No. 4 Georgia (9-1): The Bulldogs survived their toughest remaining regular-season challenge with a 21-14 win at now-No. 15 Auburn. Georgia got out to a 21-0 lead before Kirby Smart became overly cautious and allowed two fourth-quarter touchdowns. If he can avoid doing that again, the Bulldogs should hold off Texas A&M (3:30 ET; CBS) as 13.5-point favorites. The over/under of 45 points sets a relatively high-scoring bar of 29-16.

Virginia (7-3): The Cavaliers come off an idle week with Liberty’s arrival (12 ET; ACC Network Extra). Don’t underestimate the Flames; there is a reason they are only 17-point underdogs. But Bronco Mendenhall’s defense should make good on the 36-19 score projected by a 55.5-point over/under.

Bowling Green (3-8): This space did not see fit to preempt the newest rankings with this weekly recap just to preview the Falcons 66-24 drubbing at the hands of Ohio on Tuesday. That makes it Opponents 110, Bowling Green 27 in the last two weeks.

No. 23 USC (7-4): The Trojans raced past Cal, 41-17, thanks to freshman quarterback Kedon Slovis’ four touchdowns and 406 yards on 29-of-35 passing. USC ends its season a week early against UCLA (3:30 ET; ABC) as 13.5-point favorites. Given Slovis’ successes and UCLA’s SP+ defensive ranking of No. 81, maybe the over/under of 63 and its expected result of 38-25 is conservative.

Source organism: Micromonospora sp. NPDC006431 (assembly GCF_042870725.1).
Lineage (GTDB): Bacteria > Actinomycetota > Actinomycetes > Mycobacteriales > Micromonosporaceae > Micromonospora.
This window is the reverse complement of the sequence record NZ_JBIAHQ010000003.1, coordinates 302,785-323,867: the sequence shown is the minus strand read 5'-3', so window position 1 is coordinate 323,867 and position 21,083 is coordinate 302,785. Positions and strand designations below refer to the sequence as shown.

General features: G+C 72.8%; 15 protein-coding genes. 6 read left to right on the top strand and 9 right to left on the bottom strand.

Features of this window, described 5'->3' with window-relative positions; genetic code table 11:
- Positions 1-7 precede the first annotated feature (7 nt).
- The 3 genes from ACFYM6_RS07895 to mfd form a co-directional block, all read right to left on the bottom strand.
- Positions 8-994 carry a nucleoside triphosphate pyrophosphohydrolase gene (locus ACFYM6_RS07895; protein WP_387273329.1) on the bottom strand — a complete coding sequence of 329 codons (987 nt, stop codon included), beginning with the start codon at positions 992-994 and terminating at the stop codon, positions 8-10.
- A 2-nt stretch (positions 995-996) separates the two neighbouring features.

No. 13 Michigan (8-2): The Wolverines outscored Michigan State 27-3 in the second half en route to a 44-10 walloping and now carry that momentum to Indiana (3:30 ET; ESPN) as 9-point favorites with an over/under of 53. Michigan is on a roll right now, so a 31-22 win might be underwhelming.

Virginia Tech (7-3): The Hokies blanked Georgia Tech, 45-0, giving up only 134 yards and forcing defensive coordinator Bud Foster to reiterate he will retire after this season. Before he does that, though, Virginia Tech will lean on its defense against Pittsburgh (3:30 ET; ESPN2) as 4-point favorites with an over/under of 46.5 hinting at a 25-21 result.

Duke (4-6): The Blue Devils fell apart against Syracuse, 49-6. They will try to redeem themselves at Wake Forest (7:30 ET; ACC Network), but as touchdown underdogs, that may be a pipe dream.

Navy (7-2): The Midshipmen already have more important things to do than worry about last weekend’s 52-20 loss at Notre Dame. Their AAC title hopes hinge on winning against No. 25 SMU (3:30 ET; CBSSN). Navy is favored by 3.5 with an over/under of 68. The Mustangs will not be afraid to get involved in a 36-32 shootout.

Boston College (5-5): The seventh and final opponent to meet the Irish coming off an idle week, the Eagles are 19.5-point underdogs with an over/under of 64 setting up a fourth 40-point outing from Notre Dame, matching last year’s total.

Stanford (4-6): The Cardinal’s bowl hopes are on life support after falling 49-22 at Washington State despite 504 passing yards from Davis Mills. Throwing for 500 yards is worth only so much when the team rushes for six yards on 10 carries. Stanford is a field goal favorite against Cal (4 ET; Pac 12 Network) in a game some would consider — I apologize for nothing — “big” despite its meager over/under of 41.5.